Clarksville, TN – A standard, pedagogical practice among choral teachers is to start students off with easier pieces, allowing them to feel success and build confidence. But this year, Korre Foster, assistant professor of music and director of choral activities at Austin Peay State University, is trying a different tactic – he’s challenging his young singers right away to step out of their comfort zones.
“We’re off to a running start, but maybe faster than they expected,” he said.
That’s because the University Choir’s first concert next month will feature the works of the acclaimed, Haitian-born composer Sydney Guillaume, who will visit campus the week of October 4th-8th as one of this year’s four Acuff Chairs of Excellence.
“His rhythm is super complicated,” Foster said. “It’s rhythmically complicated in that he likes syncopation, and he’s often changing meter.”
The texts for Guillaume’s works are also in four different languages – English, Creole, French and Latin – creating a new level of difficulty for these young choral students. But the challenges do offer rewards both for the performers and the audience.
“It’s going to seem upbeat and groovy,” Foster said. “The festiveness of some of his music sits well with young singers. Although it’s rhythmically complicated, it’s also very fun to perform. It helps to get singers out of the box. They should feel the groove and they should move. It’s very alive.”
At only 28, Guillaume is a rising talent in the choral and music world. He has been commissioned by renowned choirs such as The University of Miami Frost Chorale, Seraphic Fire, the Young New Yorkers Chorus, the Miami Children’s Chorus and the Kokopelli Choir. His music has been performed around the world, and the Miami Herald praised his compositions as showing “impressive maturity and striking melodic distinction.”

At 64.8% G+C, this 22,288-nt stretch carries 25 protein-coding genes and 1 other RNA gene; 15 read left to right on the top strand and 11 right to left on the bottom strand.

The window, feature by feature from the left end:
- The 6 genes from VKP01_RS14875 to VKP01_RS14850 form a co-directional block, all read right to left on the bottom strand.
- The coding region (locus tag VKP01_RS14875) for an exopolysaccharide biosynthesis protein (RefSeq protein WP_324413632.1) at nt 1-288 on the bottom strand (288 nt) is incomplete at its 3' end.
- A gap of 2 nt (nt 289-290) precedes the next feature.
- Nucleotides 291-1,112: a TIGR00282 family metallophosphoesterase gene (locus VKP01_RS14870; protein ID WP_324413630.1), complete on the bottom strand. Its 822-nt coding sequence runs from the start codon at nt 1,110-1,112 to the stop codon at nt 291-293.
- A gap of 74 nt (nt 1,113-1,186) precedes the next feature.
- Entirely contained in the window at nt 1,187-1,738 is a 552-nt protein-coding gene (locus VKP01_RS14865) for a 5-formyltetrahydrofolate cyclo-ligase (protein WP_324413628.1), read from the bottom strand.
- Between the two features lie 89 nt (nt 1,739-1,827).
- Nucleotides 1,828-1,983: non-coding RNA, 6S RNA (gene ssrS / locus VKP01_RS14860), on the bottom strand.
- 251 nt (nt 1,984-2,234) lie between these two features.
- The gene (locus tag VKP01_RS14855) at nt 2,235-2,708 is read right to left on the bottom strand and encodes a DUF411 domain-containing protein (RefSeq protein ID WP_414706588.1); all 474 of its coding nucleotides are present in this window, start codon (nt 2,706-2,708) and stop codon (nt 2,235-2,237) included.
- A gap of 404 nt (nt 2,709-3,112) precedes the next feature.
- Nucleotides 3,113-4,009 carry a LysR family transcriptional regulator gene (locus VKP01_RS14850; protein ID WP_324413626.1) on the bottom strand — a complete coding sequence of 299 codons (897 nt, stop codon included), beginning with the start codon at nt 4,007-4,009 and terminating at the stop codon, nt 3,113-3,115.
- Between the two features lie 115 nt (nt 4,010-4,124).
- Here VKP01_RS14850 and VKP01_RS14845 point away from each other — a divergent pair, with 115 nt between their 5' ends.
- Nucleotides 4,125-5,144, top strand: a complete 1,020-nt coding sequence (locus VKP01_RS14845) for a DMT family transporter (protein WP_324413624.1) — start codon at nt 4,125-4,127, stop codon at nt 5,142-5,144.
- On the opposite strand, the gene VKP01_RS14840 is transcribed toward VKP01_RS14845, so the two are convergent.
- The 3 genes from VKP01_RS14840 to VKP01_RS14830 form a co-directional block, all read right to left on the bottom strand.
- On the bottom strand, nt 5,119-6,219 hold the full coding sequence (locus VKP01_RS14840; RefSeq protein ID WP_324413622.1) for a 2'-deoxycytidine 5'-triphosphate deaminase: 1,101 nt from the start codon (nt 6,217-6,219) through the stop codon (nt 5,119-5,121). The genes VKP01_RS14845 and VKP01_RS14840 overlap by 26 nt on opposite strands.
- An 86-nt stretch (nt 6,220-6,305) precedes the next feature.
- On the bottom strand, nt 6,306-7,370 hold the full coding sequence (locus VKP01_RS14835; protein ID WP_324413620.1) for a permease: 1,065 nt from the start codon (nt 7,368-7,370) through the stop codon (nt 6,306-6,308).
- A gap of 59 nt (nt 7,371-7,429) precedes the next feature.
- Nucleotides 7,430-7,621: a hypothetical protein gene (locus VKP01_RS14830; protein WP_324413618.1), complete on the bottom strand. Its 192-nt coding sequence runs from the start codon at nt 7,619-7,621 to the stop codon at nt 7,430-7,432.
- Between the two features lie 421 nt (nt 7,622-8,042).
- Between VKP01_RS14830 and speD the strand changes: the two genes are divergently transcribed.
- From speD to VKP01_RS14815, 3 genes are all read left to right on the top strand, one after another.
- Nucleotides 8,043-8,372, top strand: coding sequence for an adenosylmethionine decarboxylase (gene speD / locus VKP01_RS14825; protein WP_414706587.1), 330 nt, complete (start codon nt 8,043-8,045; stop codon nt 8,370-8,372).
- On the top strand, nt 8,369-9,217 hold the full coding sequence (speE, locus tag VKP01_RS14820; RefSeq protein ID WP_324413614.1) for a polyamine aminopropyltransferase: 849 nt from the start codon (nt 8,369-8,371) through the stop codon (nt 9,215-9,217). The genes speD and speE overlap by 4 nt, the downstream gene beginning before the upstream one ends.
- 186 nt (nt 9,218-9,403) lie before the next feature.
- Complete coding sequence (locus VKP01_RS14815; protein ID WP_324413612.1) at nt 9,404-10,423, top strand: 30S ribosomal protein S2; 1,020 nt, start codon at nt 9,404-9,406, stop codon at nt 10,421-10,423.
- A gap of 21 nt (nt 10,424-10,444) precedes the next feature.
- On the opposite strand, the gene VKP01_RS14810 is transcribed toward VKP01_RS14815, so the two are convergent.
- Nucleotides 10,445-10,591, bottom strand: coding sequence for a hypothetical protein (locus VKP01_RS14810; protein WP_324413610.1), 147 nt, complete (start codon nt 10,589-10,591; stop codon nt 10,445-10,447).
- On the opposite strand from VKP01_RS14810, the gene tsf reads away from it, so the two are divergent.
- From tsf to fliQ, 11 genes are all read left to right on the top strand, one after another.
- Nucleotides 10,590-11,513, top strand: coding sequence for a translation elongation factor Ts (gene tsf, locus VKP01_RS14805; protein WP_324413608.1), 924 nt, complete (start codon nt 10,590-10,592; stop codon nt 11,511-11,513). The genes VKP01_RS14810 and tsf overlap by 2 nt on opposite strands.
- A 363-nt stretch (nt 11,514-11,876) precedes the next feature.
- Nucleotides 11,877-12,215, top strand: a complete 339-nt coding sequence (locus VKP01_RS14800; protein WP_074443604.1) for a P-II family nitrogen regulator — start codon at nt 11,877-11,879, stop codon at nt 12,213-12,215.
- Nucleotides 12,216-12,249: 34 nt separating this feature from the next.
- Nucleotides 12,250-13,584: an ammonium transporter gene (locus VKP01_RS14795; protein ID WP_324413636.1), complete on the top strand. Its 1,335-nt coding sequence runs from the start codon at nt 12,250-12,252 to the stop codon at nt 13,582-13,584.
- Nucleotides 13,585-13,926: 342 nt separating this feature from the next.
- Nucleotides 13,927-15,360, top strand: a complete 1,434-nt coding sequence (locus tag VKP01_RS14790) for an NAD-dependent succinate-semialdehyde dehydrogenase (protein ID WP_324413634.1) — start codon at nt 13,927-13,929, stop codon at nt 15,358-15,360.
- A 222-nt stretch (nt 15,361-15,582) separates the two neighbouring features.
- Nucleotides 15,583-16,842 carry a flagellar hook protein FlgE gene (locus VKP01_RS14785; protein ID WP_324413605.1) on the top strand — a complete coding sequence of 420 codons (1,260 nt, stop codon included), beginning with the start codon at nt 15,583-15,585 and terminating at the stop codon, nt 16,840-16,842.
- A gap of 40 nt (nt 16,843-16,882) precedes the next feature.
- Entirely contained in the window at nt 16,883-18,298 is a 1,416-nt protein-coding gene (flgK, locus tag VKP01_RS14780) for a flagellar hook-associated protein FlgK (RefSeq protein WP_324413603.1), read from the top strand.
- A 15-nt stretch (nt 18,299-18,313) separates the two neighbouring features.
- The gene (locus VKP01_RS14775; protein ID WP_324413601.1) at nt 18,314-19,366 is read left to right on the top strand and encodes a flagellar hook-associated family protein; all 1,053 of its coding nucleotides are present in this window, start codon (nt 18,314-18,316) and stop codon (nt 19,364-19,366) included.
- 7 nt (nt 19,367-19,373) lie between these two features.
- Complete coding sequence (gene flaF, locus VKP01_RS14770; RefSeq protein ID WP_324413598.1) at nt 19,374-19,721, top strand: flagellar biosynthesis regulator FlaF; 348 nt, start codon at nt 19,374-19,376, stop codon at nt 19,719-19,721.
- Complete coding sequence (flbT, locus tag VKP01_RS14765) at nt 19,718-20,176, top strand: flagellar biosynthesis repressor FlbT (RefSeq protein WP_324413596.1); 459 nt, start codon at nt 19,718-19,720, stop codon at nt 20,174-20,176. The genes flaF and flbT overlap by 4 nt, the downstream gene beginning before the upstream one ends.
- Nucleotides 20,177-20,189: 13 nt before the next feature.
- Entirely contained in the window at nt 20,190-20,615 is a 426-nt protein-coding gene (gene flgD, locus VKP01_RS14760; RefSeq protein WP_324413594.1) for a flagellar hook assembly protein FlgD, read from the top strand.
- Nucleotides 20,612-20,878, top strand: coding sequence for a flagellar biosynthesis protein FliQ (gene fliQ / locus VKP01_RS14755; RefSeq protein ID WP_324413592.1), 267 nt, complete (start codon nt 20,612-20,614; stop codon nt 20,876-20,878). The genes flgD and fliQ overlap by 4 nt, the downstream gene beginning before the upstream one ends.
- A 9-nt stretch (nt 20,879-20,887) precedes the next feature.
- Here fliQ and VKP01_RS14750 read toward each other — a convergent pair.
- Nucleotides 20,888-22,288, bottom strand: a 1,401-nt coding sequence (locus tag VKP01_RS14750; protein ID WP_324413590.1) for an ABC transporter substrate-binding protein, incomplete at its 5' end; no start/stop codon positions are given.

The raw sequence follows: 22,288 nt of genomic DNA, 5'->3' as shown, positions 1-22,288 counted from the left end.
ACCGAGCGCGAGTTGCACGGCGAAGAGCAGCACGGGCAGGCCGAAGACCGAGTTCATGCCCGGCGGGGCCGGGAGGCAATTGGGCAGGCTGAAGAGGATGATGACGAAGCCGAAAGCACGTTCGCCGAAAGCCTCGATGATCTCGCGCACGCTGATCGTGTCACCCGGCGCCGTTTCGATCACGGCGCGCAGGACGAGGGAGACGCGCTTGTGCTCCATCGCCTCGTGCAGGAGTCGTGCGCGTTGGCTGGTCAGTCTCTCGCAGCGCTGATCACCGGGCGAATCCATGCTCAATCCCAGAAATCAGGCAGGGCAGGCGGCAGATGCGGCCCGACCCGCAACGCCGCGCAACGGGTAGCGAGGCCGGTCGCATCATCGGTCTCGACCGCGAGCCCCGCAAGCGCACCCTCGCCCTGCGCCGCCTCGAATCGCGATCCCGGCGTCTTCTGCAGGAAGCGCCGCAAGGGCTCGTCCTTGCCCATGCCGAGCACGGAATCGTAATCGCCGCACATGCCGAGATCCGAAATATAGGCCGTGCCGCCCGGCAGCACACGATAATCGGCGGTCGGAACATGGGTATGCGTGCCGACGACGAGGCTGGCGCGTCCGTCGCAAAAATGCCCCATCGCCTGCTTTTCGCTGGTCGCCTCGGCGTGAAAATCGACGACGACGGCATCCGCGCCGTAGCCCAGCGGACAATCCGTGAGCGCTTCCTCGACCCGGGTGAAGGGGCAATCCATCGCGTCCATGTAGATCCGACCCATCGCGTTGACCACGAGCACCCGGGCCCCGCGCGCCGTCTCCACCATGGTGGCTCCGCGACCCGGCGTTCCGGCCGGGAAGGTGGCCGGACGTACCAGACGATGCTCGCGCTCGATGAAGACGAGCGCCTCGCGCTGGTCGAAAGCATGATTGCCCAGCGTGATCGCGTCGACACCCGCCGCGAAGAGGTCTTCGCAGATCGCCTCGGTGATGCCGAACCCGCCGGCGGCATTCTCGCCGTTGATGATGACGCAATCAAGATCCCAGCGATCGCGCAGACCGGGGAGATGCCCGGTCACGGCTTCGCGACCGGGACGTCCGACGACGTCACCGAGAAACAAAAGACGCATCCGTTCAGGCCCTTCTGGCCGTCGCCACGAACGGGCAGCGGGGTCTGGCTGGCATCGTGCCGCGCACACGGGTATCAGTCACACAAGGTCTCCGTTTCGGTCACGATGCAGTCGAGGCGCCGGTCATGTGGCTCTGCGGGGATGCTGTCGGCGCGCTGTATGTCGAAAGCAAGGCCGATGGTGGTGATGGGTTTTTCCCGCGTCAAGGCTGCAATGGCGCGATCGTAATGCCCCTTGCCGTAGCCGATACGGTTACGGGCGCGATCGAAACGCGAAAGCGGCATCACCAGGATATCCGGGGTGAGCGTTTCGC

As one of this year’s Acuff Chairs of Excellence, he will spend a week on campus, meeting with composition students and helping with choral rehearsals. His stay at APSU will culminate with a concert of his work, performed by the University Choir and the Chamber Singers, at 7:30pm, October 8th, in the Music/Mass Communication Building’s Concert Hall.
Austin Peay commissioned a new work by Guillaume for that performance. That piece, “Fèt Chanpèt,” pays homage to the carnivals of northern Haiti.
“The commissioned piece, it’s a celebration,” Foster said. “We’re the first choir to see it, the first choir to rehearse it and we’re the first choir in the world to perform it.”
The October 8th concert, which is sponsored by the APSU Center of Excellence for the Creative Arts, is free and open to the public.
“Hopefully, the local community will see how exciting and infectious choral music can be,” Foster said. “It would be great to see the local high schools pick up on the music of Sydney Guillaume to perform.”